s the official voice of the Seventh-day Adventist Church, the General Conference (GC) Communication Department has, over the past five years, offered the denomination public relations services, news, training, and advocacy for projects designed to spread the gospel. This report shares what we consider our successes, our challenges, and our vision for the future. It is vital that we work together to promote a consistent high-quality message to the public of all language groups that will strengthen the church’s mission of telling people about Jesus’ second coming.
GC Communication promoted the church’s focus on revival and reformation throughout its media channels—from the Revived by His Word Bible reading plan and Mission to the Cities initiative to the 777-prayer campaign and the United in Prayer programs. The Communication Department also unveiled the blog Presidential Perspectives, offering members the chance to hear directly from Adventist Church president Ted N. C. Wilson.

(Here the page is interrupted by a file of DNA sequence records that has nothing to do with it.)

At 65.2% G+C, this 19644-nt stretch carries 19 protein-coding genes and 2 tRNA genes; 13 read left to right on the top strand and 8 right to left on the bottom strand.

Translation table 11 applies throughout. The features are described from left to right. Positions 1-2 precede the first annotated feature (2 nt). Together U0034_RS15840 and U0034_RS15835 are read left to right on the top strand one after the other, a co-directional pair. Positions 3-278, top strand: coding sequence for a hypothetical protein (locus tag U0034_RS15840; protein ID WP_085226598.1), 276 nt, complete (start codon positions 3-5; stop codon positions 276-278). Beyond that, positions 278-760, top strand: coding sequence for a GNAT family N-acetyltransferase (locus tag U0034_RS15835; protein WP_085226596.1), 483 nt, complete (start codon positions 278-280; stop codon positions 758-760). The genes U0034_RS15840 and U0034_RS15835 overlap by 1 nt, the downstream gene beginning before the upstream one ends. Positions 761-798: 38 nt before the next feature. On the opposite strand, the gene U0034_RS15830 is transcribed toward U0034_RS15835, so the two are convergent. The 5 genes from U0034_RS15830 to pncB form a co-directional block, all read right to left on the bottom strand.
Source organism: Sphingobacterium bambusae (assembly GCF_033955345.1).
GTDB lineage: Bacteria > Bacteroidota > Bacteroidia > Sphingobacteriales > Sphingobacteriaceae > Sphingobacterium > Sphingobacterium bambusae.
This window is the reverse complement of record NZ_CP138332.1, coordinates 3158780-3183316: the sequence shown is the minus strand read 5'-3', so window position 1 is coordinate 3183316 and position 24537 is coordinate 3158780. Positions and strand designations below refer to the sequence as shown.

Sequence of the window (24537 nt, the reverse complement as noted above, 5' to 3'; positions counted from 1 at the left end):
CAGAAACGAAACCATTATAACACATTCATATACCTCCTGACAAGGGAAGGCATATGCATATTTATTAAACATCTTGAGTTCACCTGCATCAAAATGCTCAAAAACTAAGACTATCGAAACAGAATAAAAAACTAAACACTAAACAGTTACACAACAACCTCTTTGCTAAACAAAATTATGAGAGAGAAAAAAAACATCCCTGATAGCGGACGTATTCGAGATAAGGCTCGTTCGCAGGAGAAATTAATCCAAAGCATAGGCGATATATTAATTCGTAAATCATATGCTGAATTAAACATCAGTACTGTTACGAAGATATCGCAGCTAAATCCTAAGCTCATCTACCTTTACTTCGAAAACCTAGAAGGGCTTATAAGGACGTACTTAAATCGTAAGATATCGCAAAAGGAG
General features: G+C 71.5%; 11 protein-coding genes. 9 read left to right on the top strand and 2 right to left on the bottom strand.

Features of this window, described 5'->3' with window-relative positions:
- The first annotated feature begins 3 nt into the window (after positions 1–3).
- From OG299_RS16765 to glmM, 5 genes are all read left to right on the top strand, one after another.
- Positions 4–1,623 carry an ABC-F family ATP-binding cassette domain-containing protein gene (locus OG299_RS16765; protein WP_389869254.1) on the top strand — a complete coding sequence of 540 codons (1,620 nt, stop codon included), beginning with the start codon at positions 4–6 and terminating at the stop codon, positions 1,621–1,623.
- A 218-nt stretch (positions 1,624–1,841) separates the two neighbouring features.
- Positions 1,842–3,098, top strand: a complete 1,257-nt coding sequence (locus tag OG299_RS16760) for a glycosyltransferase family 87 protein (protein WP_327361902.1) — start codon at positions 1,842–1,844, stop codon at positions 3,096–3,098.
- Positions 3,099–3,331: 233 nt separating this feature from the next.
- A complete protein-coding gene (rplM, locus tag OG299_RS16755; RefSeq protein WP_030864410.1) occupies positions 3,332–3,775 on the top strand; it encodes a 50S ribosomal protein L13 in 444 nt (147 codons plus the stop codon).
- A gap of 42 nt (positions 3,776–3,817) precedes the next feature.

The year 2013 saw the unveiling of the new Adventist.org Web site, a collaborative effort between the world headquarters Communication Department and Office of Global Software and Internet, as well as the Inter-European Division and Stimme der Hoffnung. With the support of departments and ministries of the church, the objectives of the new site were to provide not just a visual revamp, but an expression of the work of the church with seekers in mind. The site also provides a framework for the brand and voice of the church that can be replicated by all administrative levels: divisions, unions, conferences, as well as local churches.
In 2011 the Communication Department added ANN Video, a half-hour news and ministry program that airs on the Adventist.org Web site, as well as on Hope Channel and other Web sites and TV stations worldwide. Producers have delivered nearly 200 original shows.
ANN Video is produced in the Communication Department’s studio, which was built in 2011. The communication team produces video projects for other General Conference departments, in addition to creating original, inspirational video shorts.
The department also increased its social media reach by utilizing two-way communication via Facebook, Twitter, and Instagram. Many of the church’s services and projects are seen by members and the public through these channels.
The department promotes numerous outreach projects across these media. Some highlights include: